iPad music production just got even cooler with the release of Korg’s Gadget suite. Hollin Jones dives in.
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Minimum system requirements – iPad 2 or higher -iOS 7
Korg was one of the first developers to build a synth and sequencing package for the iPad platform with iElectribe way back in 2010. Since then it has made other notable iOS apps such as iPolysix and iMS20, re-creations of its own classic hardware. Gadget is something quite different, combining 15 synthesizers and drum machines with a touch MIDI sequencer to provide an electronic programming and sound-design environment. Crucially, these aren’t re-creations as such, but new, specially designed modules.
Gadget runs on an iPad 2 or higher (including iPad Mini), though the number of modules you can run is limited on older hardware. Older models will manage five tracks, or eight if you use the freeze function. Third- and fourth-generation iPads will manage 8/12 and 15/20 tracks respectively, and the newest iPad Air and Mini Retina models up to 25/35 tracks thanks to their advanced A7 processor.
Visually, the app is an interesting mix of minimal and ornate. The body of the app is stripped-down and futuristic, making the function of the various controls very clear. The gadgets themselves look really cool, and while this obviously doesn’t affect their sound, it’s definitely a plus point if only because people looking over your shoulder will be impressed when you use it in public.
Up and Running
The app works in portrait mode and in the upper part is the sequencer area, with the lower section housing the mixer and instrument interfaces when required. You start by loading a gadget and choosing from a grid of the 15 available types. Selecting one takes you to a grid sequencer and a tweakable interface for the instrument.
You can enter notes in several ways. The first is to tap in the grid and drag to set note length. Pressing the Function button here enables you to set the bar length, play mode and grid setting for this pattern, so it’s easy to create anything from half to 1/64 repeats or even turn the grid off to play freeform. You can also play notes using the keys attached to a synth and there’s CoreMIDI support for connected devices. Network MIDI is available, too.
As well as the Draw command in a sequencer grid you can select multiple notes and alter their velocity or pitch en masse. Tap in the automation area to reveal all automatable parameters for an instrument. There can be quite a few of these and you draw in data by painting it with your finger.
The pattern sequencer is one of the most user-friendly around, and makes light work of programming. Tap back into the main screen and you can add multiple scenes to build up a track. The sequencer is clever enough to allow one scene to play out before starting another, so you’ll never slip out of time.
Go go Gadgets
The gadgets themselves are named after cities, each one loosely suggestive of a kind of electronic music associated with the sounds it makes (you can hear previews on Korg’s website). On the whole they sound excellent, and each one naturally has its own presets. The modules can all be tweaked, too, with dials, knobs and sliders letting you create and morph your own sounds and save patches.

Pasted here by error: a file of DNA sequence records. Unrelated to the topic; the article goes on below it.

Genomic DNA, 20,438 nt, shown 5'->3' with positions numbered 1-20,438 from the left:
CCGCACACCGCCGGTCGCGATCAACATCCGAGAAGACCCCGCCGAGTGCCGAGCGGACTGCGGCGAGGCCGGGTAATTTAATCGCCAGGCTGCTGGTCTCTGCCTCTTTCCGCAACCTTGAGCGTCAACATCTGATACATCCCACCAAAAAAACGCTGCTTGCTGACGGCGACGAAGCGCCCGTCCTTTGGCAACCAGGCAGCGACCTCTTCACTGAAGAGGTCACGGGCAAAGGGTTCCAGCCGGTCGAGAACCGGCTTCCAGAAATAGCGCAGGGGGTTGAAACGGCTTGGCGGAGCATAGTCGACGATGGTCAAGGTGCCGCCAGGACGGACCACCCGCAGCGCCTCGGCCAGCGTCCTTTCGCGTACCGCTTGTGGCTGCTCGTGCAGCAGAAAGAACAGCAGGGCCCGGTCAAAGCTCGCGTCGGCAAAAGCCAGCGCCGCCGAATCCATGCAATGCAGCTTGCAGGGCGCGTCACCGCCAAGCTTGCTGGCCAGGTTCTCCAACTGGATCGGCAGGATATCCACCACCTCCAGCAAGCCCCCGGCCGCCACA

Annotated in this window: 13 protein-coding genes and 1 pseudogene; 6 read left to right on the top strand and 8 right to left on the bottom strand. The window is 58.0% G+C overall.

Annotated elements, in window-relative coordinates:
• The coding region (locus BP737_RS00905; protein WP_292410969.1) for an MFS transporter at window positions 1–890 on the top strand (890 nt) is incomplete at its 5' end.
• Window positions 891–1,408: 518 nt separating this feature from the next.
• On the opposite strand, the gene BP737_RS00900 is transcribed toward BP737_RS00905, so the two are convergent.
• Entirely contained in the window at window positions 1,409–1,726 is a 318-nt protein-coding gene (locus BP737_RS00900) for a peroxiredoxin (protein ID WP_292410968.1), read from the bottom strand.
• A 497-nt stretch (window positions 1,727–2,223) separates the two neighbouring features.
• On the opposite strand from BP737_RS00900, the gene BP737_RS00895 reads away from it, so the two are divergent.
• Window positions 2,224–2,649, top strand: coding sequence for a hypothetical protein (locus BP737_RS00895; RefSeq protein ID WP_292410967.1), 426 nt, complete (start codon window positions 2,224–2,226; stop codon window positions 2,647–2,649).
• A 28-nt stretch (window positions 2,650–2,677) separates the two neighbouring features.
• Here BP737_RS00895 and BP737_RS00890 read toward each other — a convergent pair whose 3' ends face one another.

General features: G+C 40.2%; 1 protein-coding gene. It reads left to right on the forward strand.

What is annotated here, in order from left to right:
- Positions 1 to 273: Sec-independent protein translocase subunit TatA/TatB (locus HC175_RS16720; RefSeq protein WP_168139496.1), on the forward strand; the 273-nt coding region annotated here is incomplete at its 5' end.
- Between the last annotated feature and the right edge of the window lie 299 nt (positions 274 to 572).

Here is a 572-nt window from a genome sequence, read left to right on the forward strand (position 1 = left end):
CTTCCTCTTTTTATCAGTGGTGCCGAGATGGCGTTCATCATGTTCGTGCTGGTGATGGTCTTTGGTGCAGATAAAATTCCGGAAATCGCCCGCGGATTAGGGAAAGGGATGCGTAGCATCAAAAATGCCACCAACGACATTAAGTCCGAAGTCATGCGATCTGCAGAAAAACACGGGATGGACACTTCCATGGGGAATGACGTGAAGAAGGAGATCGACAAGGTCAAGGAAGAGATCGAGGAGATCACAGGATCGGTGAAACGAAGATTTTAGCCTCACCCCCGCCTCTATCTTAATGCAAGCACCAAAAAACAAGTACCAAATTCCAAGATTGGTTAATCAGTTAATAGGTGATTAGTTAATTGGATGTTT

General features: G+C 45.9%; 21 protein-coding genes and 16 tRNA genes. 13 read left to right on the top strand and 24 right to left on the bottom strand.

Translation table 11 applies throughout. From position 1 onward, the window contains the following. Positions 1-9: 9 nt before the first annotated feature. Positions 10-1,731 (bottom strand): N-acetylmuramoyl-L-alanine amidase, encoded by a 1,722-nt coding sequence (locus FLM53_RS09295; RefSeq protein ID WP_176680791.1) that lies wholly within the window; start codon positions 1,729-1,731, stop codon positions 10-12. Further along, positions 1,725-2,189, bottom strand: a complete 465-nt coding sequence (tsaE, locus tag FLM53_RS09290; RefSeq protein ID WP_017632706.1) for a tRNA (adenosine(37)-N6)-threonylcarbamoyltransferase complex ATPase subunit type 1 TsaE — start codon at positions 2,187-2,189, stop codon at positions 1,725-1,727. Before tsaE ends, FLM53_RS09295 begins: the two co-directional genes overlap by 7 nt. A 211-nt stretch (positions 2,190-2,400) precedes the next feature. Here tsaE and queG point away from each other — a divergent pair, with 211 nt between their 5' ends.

There are some great sounds on offer, perfect for all kinds of electronic music. You could even incorporate them into your computer-based setup with a little creative routing. You don’t have to be a synth expert, either – just play around and you’ll be guaranteed some nice, fat sounds. Some have onboard effects and there’s support for effect sends and a limiter and reverb on the master buss.
Gadget supports both AudioCopy and WIST, a protocol for linking compatible apps and devices via BlueTooth. You can also export tracks to an audio file, to Dropbox and upload them to Korg’s own GadgetCloud, a collaboration and gallery system for showcasing your music. There’s Audiobus support, too, so with that app installed you can incorporate Gadget into a more complex instrument and effect chain within the iOS environment. Interestingly, Korg also details its roadmap for Gadget, stating that new gadgets will be introduced in the future and there will even be audio track support, which will greatly enhance its potential as a more all-round music production system.
Pick me Up
Gadget is tremendous fun to use, easy to get to grips with and surprisingly flexible. It sounds excellent, and although it’s fairly heavily geared towards electronic music, the clever design and flexibility of the modules means it can be a sound-design tool as well. You can pick it up and be making banging tracks in just a few minutes, but there’s a depth of programming and editing features as well.
For this many well-designed and cool-sounding synths the price is certainly fair, and it’s nice to see a whole new set of instruments from Korg, especially one wrapped up in such a well-designed app